Florida Sen. Rick Scott wrote an op-ed for Fox News that decried the federal government's response to the corona virus pandemic, implying that the country's millions of laid off workers would rather collect benefits than go back to work.
The ‘Housing for All Initiative’ says that the major cause, driving the need for affordable housing is low income.
At a town hall meeting, I asked a City of Orlando housing specialist if there was a plan to address the low income issue. She indicated that there is no plan. Rep. Anna Vishkaee Eskamani interrupted my questioning by saying that she has a plan. I asked Rep Eskamani for a copy of the plan and have received nothing but excuses and diversions from her.
Many problematic issues facing the Black community could be mitigated if the average household income was a little higher. The average monthly rent payment in Orlando is out of reach for minimum wage workers.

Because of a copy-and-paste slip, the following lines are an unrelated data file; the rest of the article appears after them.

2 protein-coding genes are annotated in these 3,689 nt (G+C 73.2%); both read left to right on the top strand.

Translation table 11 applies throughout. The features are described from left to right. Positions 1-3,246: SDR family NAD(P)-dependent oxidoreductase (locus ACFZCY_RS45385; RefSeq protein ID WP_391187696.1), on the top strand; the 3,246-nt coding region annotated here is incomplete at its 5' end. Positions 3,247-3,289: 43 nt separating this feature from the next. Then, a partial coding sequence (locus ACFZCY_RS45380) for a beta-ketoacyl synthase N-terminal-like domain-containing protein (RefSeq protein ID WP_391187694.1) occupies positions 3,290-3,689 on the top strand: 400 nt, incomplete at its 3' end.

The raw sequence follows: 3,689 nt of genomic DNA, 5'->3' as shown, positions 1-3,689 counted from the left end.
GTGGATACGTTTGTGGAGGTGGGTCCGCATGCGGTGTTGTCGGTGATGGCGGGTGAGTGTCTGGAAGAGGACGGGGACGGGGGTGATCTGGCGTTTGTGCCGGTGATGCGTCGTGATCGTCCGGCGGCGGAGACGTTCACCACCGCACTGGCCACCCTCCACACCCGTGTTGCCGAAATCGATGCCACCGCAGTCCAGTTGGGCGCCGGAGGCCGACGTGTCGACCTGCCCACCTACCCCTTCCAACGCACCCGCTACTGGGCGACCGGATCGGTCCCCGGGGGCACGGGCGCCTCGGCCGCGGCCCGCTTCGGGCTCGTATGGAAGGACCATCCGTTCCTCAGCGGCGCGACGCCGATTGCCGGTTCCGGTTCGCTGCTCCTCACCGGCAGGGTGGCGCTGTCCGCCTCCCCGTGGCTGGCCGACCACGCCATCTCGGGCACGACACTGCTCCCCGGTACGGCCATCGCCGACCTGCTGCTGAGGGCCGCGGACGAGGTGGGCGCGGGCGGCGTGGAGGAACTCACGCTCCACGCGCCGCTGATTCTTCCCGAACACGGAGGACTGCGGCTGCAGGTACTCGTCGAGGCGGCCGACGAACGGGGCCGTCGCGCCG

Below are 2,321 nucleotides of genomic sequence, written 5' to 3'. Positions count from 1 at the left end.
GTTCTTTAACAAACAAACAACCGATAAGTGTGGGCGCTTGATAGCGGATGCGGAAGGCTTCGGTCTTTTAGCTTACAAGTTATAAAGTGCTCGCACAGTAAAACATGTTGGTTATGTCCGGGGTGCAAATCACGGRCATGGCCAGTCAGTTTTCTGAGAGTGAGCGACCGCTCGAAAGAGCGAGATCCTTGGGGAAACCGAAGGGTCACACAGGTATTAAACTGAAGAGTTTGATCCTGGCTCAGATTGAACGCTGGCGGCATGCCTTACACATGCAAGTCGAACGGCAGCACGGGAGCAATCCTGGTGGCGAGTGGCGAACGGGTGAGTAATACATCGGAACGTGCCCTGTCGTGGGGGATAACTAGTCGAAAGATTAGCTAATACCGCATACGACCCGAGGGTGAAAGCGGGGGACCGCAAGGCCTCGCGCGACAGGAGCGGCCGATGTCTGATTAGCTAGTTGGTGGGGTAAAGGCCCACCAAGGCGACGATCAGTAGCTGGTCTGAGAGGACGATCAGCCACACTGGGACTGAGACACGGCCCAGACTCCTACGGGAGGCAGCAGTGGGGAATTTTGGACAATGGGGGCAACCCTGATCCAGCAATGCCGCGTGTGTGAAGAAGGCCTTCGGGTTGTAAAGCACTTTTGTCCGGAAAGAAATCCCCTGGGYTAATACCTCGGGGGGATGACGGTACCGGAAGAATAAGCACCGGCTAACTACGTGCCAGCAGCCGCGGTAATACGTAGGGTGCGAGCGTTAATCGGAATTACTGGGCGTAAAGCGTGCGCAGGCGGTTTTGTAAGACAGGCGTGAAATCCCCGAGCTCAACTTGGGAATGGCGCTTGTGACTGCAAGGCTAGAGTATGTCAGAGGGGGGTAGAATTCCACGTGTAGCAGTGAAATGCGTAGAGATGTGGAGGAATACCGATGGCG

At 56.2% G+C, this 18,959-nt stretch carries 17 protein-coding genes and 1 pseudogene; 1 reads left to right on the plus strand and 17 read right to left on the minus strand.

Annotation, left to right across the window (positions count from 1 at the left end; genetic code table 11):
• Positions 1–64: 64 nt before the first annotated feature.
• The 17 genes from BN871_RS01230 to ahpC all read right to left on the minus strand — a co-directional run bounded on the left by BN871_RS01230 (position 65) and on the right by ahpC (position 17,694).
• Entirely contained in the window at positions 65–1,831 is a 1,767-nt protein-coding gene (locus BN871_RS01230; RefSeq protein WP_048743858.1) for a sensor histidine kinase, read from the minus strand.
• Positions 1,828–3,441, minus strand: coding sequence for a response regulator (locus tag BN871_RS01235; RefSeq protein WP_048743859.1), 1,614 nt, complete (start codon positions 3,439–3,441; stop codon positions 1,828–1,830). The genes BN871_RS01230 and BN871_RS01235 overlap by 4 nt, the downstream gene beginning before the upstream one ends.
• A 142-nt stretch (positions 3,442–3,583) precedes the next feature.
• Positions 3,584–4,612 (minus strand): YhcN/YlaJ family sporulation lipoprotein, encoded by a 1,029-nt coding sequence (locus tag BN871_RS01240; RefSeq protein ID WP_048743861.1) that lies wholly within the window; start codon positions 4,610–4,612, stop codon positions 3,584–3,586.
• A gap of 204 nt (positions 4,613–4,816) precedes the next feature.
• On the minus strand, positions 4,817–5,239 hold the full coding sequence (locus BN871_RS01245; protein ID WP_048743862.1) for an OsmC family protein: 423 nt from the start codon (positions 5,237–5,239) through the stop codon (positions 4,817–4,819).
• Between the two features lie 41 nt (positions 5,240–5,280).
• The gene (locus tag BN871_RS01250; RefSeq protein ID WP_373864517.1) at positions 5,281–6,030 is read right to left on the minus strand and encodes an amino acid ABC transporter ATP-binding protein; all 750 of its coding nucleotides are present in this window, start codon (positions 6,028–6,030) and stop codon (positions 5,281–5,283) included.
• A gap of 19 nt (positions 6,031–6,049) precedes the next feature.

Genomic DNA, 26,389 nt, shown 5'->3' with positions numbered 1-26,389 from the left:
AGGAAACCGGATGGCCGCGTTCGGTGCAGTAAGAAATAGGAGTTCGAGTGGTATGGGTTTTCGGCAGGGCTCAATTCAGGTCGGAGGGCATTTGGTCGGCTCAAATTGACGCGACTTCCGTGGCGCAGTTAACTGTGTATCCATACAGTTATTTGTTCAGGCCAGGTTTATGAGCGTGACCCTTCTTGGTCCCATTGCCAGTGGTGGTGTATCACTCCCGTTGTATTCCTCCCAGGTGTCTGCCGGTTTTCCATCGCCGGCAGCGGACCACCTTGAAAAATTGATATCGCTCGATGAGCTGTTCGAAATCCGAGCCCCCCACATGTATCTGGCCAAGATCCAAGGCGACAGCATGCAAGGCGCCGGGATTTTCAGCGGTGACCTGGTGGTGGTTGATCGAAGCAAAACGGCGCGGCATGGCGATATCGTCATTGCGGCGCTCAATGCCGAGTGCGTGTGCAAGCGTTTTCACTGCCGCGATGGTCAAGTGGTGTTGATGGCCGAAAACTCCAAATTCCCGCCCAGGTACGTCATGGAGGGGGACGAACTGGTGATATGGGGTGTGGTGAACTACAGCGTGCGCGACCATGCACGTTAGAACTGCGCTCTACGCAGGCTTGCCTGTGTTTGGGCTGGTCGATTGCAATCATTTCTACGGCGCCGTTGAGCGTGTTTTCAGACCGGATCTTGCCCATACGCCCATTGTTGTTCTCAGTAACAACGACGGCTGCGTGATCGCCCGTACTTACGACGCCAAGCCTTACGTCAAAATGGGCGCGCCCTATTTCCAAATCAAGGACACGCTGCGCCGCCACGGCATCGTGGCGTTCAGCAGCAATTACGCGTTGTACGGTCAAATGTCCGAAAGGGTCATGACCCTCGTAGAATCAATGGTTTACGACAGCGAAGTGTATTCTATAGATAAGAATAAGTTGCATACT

The low income populations sometimes have to decide whether to make a partial payment on rent so that they will have enough money to catch the bus to a minimum wage job or delay rent for two weeks, so that they can buy groceries. Too often, this is a fact of life when living near the Mickey Mouse tourist world.
Mayor Dyer and Mayor Demings are aware of homelessness and other dire consequences facing the underemployed, yet they and others continue to promote a flawed project that does nothing for this population. They provide no hope that things will get better. They don’t even have a plan.
Mayor Dyer's campaign promise to Black people and therefore, the community is to solve the housing issue. He recently announced a $15/hour wage increase for city workers. Wages increase over years and will surely be inadequate by the time it arrives.
Here are some excerpts from a study title, 'How Poor Americans are Exploited by Their Landlords.' The link to that study is at the end of this piece.
Ultimately, they find consistent evidence that the poor, and especially the minority poor, experience the highest rates of housing exploitation. In their most basic formulations, they find that renters in high-poverty neighborhoods experience levels of exploitation that are more than double those of renters in neighborhoods with lower levels of poverty.